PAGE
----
Original Investigation

Temporal CT of the Pneumatized Petrous Apex: Associated Anomalies and the Relationship with Tinnitus and Vertigo


  • Aslı Tanrıvermiş Sayit
  • Muzaffer Elmalı
  • Yüksel Terzi

Received Date: 10.09.2017 Accepted Date: 01.02.2018 İstanbul Med J 2018;19(3):225-230


The aim of the present study was to determine concomitant congenital anomalies and variations of the temporal bone in patients with a pneumatized petrous apex and to investigate the relationship of non-pulsatile subjective tinnitus and peripheral vertigo with petrous apex pneumatization.


Temporal multidetector computed tomography (MDCT) images of 2120 patients were obtained from the hospital’s digital database between 2009 and 2017. The MDCT scans were performed for various preliminary diagnoses including non-pulsatile subjective tinnitus, peripheral vertigo, hearing loss, otitis, and otalgia. Petrous apex pneumatization was detected in 192 patients. Twenty-six patients with temporal bone trauma were excluded from the study. One hundred sixty-six patients were included in the study. Temporal bone MDCT images were evaluated for concomitant congenital anomalies and variations.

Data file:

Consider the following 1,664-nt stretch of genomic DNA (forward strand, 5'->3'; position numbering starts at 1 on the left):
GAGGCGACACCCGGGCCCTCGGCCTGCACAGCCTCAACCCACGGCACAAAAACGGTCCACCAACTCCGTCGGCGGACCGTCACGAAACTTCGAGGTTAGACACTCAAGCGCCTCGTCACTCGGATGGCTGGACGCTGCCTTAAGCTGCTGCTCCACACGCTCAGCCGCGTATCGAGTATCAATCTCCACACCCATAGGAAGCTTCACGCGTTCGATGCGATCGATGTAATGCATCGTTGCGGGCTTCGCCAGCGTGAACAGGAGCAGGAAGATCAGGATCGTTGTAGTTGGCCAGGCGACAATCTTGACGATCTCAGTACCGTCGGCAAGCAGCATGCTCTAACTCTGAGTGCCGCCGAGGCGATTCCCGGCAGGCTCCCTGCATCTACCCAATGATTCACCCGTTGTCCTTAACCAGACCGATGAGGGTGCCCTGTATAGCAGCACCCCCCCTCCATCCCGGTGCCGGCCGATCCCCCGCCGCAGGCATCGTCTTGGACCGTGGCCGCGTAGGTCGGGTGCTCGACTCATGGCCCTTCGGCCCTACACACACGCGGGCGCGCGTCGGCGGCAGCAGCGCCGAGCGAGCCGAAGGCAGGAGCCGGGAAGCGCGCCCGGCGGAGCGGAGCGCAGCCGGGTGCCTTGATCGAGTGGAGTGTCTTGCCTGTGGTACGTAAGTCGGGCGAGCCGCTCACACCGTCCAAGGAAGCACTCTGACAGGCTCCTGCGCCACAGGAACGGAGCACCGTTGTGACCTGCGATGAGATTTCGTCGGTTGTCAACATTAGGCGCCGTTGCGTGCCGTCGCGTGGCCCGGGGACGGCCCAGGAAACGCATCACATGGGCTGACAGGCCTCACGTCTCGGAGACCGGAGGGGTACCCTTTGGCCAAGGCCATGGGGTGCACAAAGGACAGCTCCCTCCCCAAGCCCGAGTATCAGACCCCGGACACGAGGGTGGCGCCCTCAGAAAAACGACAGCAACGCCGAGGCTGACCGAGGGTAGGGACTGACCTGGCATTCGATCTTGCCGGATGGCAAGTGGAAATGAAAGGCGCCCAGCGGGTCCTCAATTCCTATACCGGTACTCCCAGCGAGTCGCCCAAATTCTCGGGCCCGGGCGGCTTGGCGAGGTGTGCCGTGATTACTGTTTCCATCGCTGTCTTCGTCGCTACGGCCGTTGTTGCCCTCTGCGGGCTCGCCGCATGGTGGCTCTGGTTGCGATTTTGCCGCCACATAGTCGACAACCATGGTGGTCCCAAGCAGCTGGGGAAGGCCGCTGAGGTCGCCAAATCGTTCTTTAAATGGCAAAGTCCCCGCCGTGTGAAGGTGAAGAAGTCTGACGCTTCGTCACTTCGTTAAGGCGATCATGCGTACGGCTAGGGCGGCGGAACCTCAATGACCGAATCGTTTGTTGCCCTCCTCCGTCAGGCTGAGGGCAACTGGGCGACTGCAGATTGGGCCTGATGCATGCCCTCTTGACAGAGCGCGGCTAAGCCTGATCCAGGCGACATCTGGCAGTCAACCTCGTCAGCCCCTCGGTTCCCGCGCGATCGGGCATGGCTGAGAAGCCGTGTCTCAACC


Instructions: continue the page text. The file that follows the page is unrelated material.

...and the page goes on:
The incidence of diffuse petrous apex pneumatization was 9%. Excessive temporal bone pneumatization and high jugular bulb (JB) were found to be most prevalent in patients with petrous apex pneumatization. There were statistically significant differences between petrous apex pneumatization and peripheral vertigo (p=0.009). However, there were no statistically significant differences between petrous apex pneumatization and non-pulsatile subjective tinnitus (p=0.62).


The most common variation was the high JB, and the most common anomaly was the dehiscent internal carotid artery in patients with petrous apex pneumatization. Moreover, there was no statistically significant relationship between non-pulsatile subjective tinnitus and unilateral or bilateral petrous apex pneumatization.